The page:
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When you think of a New Mexico vacation, do you envision a leisurely hot air balloon ride over a vast desert? Speaking from experience, a New Mexico family vacation is actually full of kid-friendly adventure. At national parks and monuments, kids can climb through caves, slot canyons, and historic cliff dwellings to explore the rich Native American history of New Mexico. There’s good food and art too. Here are our picks for the top ten fun things to do in New Mexico with kids on your family vacation. We cover all the best places to visit in New Mexico, from the depths of Carlsbad Caverns to the peaks of the Southern Rockies.
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Fun Things to Do in New Mexico on a Family Vacation
10. Play Cowboy and Cowgirl at a Ranch or Resort
New Mexico dude ranches and resorts offer guests a chance to experience the Western life. Hyatt Regency Tamaya helps families get the most out of their visits through its Srai Wi (My Children) family program with activities focused on the culture of the region. The resort also offers a variety of outdoor activities for families from horseback riding to their Plaza Pool featuring a 2-story water slide. While riding bikes together on the trails behind the resort, families can reconnect with one another and nature in the beautiful New Mexican landscape.
Looking for a more adventurous experience? Roadrunner Tours in Angel Fire offers a more rustic experience with family overnight trips including dinner, breakfast, and camping gear. Also, the historic Bishop’s Lodge Ranch Resort & Spa (currently under renovation and set to re-open in 2020) offers a beautiful, upscale location in Santa Fe where generations have enjoyed horseback trail rides in the nearby national forest.
Read Trekaroo’s list of New Mexico Chuckwagon Suppers & Western Shows.
9. Become an Amateur UFOligist in Roswell
One of the more unusual things to do in New Mexico is celebrate the intrigue of the 1947 Roswell incident. Stop by the International UFO Museum and Research Center to learn about this legendary extraterrestrial incident. UFOlogists, an alien costume contest, a motorcycle rally, fireworks, and an air show await at the Roswell UFO Festival. The Robert H. Goddard Planetarium presents a variety of shows for both children and adults featuring the constellations, planets, and other celestial sights on a regular basis.
Looking for more things to do in New Mexico with kids? Check out more New Mexico National History, Science & Space Museums.
8. Ski Taos on a New Mexico Family Vacation
Taos Ski Valley, located at the southernmost subrange of the Rockies in northeastern New Mexico, is legendary for its steep slopes and high altitude of over 9,200 feet. It’s one of the few places in the Southwest that gets enough snow for skiing. The views are stunning, the pine trees majestic, and, like many of New Mexico’s most beautiful locations, it’s remote. The drive up to Taos Ski Valley is quite the adventure in itself; the mountainous road winds past many of Taos’ adobe-style mud homes, pueblos built from the solid red earth beneath.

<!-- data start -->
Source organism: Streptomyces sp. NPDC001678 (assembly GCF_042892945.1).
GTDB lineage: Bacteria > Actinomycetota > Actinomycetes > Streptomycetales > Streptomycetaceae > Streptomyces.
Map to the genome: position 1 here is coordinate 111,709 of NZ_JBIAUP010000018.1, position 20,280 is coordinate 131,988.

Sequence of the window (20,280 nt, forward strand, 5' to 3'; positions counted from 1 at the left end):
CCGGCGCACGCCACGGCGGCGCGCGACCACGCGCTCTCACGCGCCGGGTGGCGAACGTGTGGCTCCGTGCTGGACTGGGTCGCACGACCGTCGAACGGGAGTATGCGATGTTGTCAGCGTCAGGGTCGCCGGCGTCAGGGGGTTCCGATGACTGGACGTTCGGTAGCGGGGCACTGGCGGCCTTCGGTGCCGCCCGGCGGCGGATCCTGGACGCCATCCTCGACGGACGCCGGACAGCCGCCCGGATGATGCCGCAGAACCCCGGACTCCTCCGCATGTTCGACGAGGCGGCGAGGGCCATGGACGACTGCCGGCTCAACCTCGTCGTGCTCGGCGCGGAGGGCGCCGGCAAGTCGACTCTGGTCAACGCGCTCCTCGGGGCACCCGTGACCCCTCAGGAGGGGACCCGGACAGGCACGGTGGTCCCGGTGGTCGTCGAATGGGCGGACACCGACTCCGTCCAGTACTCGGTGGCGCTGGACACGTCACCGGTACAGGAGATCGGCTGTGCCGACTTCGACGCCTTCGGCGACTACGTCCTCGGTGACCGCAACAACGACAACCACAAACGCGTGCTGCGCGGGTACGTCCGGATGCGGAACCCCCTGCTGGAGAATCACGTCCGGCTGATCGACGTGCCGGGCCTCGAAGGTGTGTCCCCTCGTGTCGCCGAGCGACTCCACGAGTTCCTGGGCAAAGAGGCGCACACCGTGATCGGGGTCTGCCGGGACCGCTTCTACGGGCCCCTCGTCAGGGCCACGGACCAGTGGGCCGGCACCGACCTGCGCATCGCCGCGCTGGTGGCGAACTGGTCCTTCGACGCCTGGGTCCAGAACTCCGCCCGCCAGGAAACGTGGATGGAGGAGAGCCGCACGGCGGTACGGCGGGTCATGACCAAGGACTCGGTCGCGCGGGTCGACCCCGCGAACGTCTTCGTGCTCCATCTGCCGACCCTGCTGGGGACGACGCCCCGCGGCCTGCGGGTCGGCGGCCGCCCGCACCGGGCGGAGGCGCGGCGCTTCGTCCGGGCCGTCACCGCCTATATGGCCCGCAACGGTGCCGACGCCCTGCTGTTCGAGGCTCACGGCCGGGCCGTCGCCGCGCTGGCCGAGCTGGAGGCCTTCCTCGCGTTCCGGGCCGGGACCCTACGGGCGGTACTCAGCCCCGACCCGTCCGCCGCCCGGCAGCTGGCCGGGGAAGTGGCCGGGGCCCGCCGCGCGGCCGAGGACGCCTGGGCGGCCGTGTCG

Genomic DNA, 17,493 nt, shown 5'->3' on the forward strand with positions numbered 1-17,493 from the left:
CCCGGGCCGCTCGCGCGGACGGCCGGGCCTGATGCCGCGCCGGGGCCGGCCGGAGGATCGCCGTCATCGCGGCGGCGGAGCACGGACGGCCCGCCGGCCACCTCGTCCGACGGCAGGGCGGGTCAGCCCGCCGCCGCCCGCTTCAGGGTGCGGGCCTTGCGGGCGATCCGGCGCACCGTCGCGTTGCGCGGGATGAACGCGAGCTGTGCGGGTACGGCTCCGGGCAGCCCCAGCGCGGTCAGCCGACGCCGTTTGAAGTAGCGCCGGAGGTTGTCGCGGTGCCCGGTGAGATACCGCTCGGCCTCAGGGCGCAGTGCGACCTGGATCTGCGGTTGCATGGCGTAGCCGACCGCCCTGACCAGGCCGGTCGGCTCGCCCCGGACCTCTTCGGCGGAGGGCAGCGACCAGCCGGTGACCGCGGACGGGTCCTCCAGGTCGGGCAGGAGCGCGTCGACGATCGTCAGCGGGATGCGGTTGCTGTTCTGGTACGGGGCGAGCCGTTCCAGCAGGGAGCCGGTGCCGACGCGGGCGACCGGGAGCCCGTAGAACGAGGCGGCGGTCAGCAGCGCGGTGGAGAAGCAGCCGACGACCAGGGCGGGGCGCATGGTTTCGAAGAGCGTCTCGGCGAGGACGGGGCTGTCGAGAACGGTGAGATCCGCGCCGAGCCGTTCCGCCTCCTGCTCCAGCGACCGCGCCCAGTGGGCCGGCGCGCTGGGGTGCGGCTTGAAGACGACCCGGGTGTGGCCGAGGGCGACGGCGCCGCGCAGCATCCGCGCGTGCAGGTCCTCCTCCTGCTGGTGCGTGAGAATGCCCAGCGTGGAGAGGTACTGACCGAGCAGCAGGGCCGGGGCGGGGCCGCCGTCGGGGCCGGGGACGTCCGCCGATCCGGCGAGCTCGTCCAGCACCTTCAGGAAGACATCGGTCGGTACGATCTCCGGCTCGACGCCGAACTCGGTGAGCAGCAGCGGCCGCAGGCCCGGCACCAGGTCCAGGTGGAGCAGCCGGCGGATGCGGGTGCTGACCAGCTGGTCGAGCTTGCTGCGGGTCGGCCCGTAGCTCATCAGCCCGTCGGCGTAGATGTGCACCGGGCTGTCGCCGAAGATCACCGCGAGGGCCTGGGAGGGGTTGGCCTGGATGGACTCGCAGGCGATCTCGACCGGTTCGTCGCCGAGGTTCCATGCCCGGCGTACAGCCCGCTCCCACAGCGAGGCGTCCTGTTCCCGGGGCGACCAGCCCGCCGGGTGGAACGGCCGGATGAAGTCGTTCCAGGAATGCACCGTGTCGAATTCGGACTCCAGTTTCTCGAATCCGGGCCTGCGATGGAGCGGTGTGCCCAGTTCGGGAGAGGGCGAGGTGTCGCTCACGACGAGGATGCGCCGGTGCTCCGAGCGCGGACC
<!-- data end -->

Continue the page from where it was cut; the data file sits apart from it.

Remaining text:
Planning a ski day on your next New Mexico family vacation? Read Ski School: Learning to Ski as an Adult at Taos Ski Valley.
Feeling nutty for snow? Read where to go sledding/tubing in New Mexico.
7. Stand in Four States at Four Corners
Four Corners Monument marks the point where the states of Arizona, Colorado, New Mexico and Utah meet. It’s the only point in the United States shared by four states. Anyone and everyone with a United States travel bucket list travels out to this remote point for the classic photo op. Do note that you must pay an entry fee since the monument is on tribal park land. There are several stands selling Native America goods that surround the monument.
6. Slide Down a Sand Dune at White Sands National Monument near Los Cruces
At White Sands National Monument about one hour from Las Cruces, you can climb to the top of the dunes for a photograph and then sled down on a plastic snow saucer purchased from the park gift shop. Even with the bright sun beaming down, the pure white gypsum sand stays surprisingly damp and cool. With dune after dune, this is the perfect place for family fun. Parents can simply let the kids go fly a kite, make “sand” angels, run, roll, or slide down the dunes.
To plan your adventure at this New Mexico attraction, check out what you need to know when visiting White Sands National Monument.
5. Climb Inside Native American Cliff Dwellings at Bandelier National Monument in Los Alamos
Bandelier National Monument near Los Alamos offers up-close views to ancient cliff dwellings and 11,000-year-old petroglyphs. For adventurous older children, the highlight is climbing steep, nearly vertical ladders up into the Alcove House. If you have a fear of heights or have tots in tow, there are plenty of reconstructed cavetes that even the littlest explorers can reach using ladders only a few rungs high. Rarely have I seen my children experience so much joy while learning about history as they did exploring the rocky dwellings at Bandelier National Monument.
4. Discover the Petroglyphs and Views at El Morro National Monument